Floods and manmade natural disasters have once again wreaked havoc in northern India, leaving a trail of destruction and loss of life. At least 50 people have lost their lives due to heavy rain, flash floods, and landslides.
The worst affected areas include Himachal Pradesh, Punjab, Haryana, Rajasthan, Uttarakhand, Uttar Pradesh and Jammu and Kashmir.
The intense rainfall has led to the demolition of buildings, the collapse of bridges, the sweeping away of vehicles, and the breaching of dams. The situation has been described as an "unimaginable scenario" resembling doomsday.
Thousands of people, including tourists, have been stranded in various locations, with disrupted road networks, power outages, and limited mobile connectivity.
The government, the National Disaster Management Authority (NDMA), and state Disaster Management Authorities have activated thousands of security forces and volunteers to assist those in need. However, the scale of the devastation remains immense.
Have we learnt the lessons from the past
This is not the first time that our country has faced such a calamity. The country has witnessed severe floods and landslides in various regions in recent years, leading to loss of life and extensive damage. Scientists attribute these extreme weather events to climate change, intensifying the monsoon season and disrupting rainfall patterns.
Climate scientists also suggest that the changing climate has resulted in prolonged dry periods followed by heavy rainfall events, causing floods. The vulnerability of mountainous regions like the Himalayan foothills and the Western Ghats has increased due to their exposure to heavy rains and landslides. In addition, human greed to cut trees and pave ways in the mountain areas to make their nests and luxury.
While these disasters have become an annual occurrence, the response from authorities and society at large often falls short. Immediate measures are taken to address the immediate aftermath, but long-term solutions and preventive measures are often neglected.
Political leaders and citizens must recognize the urgency of the situation and take proactive steps to combat climate change. Short-term thinking and reactive measures are insufficient to address the magnitude of the crisis. The consequences of inaction will be dire, impacting air quality, food security, water resources, and human life itself.
Addressing climate change requires a transition away from fossil fuels and a shift towards a green economy. International development and financing institutions should be transformed into engines of climate action, and strict actions should be taken against those who contribute to the crisis.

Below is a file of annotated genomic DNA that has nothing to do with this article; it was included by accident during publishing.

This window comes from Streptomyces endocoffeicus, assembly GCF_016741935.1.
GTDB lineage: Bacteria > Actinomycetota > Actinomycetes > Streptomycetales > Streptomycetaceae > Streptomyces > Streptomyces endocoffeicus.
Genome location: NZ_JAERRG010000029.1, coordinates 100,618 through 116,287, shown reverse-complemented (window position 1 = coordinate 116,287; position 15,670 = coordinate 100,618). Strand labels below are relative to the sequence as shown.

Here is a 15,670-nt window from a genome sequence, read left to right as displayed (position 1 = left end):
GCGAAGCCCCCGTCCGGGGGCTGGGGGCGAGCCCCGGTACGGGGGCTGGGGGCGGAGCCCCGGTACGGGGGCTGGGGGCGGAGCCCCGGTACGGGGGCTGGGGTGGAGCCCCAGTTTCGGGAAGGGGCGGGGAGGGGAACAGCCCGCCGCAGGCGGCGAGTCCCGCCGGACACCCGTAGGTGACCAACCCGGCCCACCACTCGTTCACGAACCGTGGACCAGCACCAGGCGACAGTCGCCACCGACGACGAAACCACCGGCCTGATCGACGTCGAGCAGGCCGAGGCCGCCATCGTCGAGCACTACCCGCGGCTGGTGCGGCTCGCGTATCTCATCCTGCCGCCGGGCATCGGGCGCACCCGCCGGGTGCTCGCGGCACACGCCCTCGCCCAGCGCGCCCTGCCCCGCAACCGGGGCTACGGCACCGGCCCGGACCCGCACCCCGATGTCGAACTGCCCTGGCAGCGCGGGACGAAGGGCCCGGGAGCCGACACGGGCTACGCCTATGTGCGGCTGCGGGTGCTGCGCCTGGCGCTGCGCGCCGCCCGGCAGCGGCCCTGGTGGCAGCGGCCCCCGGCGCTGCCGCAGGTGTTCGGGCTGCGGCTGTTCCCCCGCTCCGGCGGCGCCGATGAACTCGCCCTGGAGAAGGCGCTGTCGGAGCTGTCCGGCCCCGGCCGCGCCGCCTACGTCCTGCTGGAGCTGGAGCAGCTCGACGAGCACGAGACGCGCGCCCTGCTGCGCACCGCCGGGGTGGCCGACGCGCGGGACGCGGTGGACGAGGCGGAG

The impacts of climate change go beyond immediate disasters. Soaring prices of essential commodities, including food, fuel, and fertilizers, exacerbate the crisis and affect the livelihoods of farmers and communities.
Floods also pose health risks, with stagnant water becoming breeding grounds for waterborne diseases, while the contamination of floodwaters with sewage and chemicals further compounds the situation.
Furthermore, there are concerns about the long-term effects of the disaster, including the displacement of people, environmental contamination, and the threat of landmines and unexploded ordnance carried by floodwaters from border areas.
To effectively address the crisis, a comprehensive approach is needed. This includes conducting research, assessing the needs of affected communities, implementing practical actions, and providing education and training to raise awareness about climate change and sustainable living practices. It is not only the responsibility of the government but also of every individual to contribute to this collective effort.
India's Coalition for Disaster Resilient Infrastructure (CDRI) should be supported in its work, along with organizations such as the National Disaster Response Force (NDRF), State Disaster Response Forces (SDRF), volunteers, the Red Cross Society, and other NGOs involved in climate change initiatives.
The road ahead requires pilot projects, innovative solutions, inclusive partnerships, and dedicated policy development platforms. Accelerating the recovery from the COVID-19 pandemic and implementing the 2030 Agenda for Sustainable Development is essential for overcoming the multiple crises threatening decades of progress.
Ultimately, tackling the climate crisis requires political will, social determination, and the use of multilateral tools. It is a challenging task, but with the right guidance, collective energy, and commitment, we can make a difference and create a sustainable future for generations to come. As the UN Secretary-General once said, "There is still time to act, but that time is now."
Let us heed the call of our planet and recognise that the time for change is now. By embracing sustainable practices, conserving resources, and fostering a deep respect for nature, we can collectively safeguard our Earth and ensure a brighter future for generations to come.
Author is a regular contributor to Greater Kashmir
Disclaimer: The views and opinions expressed in this article are the personal opinions of the author.
The facts, analysis, assumptions and perspective appearing in the article do not reflect the views of GK.